Campus & community, Campus news

Joining forces for a better Berkeley

Leaders of faculty, student groups explain how they help run Berkeley

Oliver O'Reilly and Amma Sarkodee-Adoo look at the camera
Oliver O'Reilly, right, and Amma Sarkodee-Adoo, left, spoke at a Campus Conversation. (UC Berkeley photo by Stephen McNally)
Oliver O’Reilly, head of UC Berkeley’s faculty senate, and Amma Sarkodee-Adoo, president of the ASUC, spoke about their vision for UC Berkeley. (UC Berkeley video by Stephen McNally)

If, as Chancellor Carol Christ often says, UC Berkeley is a collection of neighborhoods, two neighborhood mayors sat down Tuesday to share their vision for Berkeley.

Oliver O’Reilly, chair of the faculty senate and a professor of mechanical engineering, and Amma Sarkodee-Adoo, a fourth-year political science student and president of the undergraduate student government, represent some 2,300 faculty and 30,000 undergraduate students.

The pair each laid out their plans and addressed the key issues facing Berkeley during September’s Campus Conversation, a monthly event where top Berkeley leaders take questions from staff, faculty and students.

O’Reilly and Sarkodee-Adoo discussed how their two organizations, which are sometimes antagonists of Berkeley’s administration, can cooperate on the major issues facing the campus: diversity, housing, shrinking budgets, student anxiety and the urgent need to replace old, seismically unsafe buildings.

“Shared governance is a responsibility, it is a privilege and a responsibility,” O’Reilly said, noting that Berkeley’s Division of the Faculty Senate is one of the most powerful faculty bodies in the country.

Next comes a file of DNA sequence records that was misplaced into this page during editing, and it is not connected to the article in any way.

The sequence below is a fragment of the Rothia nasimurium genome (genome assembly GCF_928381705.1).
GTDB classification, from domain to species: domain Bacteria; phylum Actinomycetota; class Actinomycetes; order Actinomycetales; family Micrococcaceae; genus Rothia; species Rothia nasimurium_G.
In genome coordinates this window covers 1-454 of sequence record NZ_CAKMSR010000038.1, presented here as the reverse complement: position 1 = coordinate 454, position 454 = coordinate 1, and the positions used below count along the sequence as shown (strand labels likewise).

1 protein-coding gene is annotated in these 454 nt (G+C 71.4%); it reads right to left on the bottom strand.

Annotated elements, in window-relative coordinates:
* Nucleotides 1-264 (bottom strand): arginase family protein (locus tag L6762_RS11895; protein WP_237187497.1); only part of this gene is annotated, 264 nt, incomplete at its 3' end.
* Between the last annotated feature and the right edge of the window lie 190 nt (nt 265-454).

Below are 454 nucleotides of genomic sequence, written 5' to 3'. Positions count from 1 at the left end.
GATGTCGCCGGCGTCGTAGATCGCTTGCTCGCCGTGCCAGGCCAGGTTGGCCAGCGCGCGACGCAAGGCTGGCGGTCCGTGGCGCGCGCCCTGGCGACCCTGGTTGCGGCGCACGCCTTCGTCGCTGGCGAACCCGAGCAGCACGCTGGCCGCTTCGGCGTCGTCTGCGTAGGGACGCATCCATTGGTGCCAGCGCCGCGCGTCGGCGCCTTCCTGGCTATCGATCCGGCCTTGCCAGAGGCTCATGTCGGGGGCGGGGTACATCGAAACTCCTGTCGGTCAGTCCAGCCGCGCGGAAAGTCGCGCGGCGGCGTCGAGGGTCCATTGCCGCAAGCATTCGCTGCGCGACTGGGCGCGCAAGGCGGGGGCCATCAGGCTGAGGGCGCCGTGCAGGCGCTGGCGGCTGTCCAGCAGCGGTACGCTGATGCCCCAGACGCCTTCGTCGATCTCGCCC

Sarkodee-Adoo, meanwhile, noted that the ASUC is perhaps the only student government in the country to be fully independent from the university administration.

“When we come to the table, we’re almost more like a union, in the sense that the chancellor can’t tell me what to do and I can’t tell her what to do, so we are negotiating in a shared governance way,” Sarkodee-Adoo said.

“Everyone wants to see these problems combatted,” Sarkodee-Adoo added.

But what can be done?

Both leaders agreed that using the clout of their organizations to lobby for more state funding or private donors was of high importance.

“Faculty need to figure out how we can advocate better to the public to support the university,” O’Reilly said. “There’s a lot of amazing faculty here who can advocate for the university and who are marvelous at reaching out to different communities. We need their help but we have to figure out how they can help us as well.”

David Robinson, chief campus counsel, will speak at the the next Campus Conversation on Oct. 15.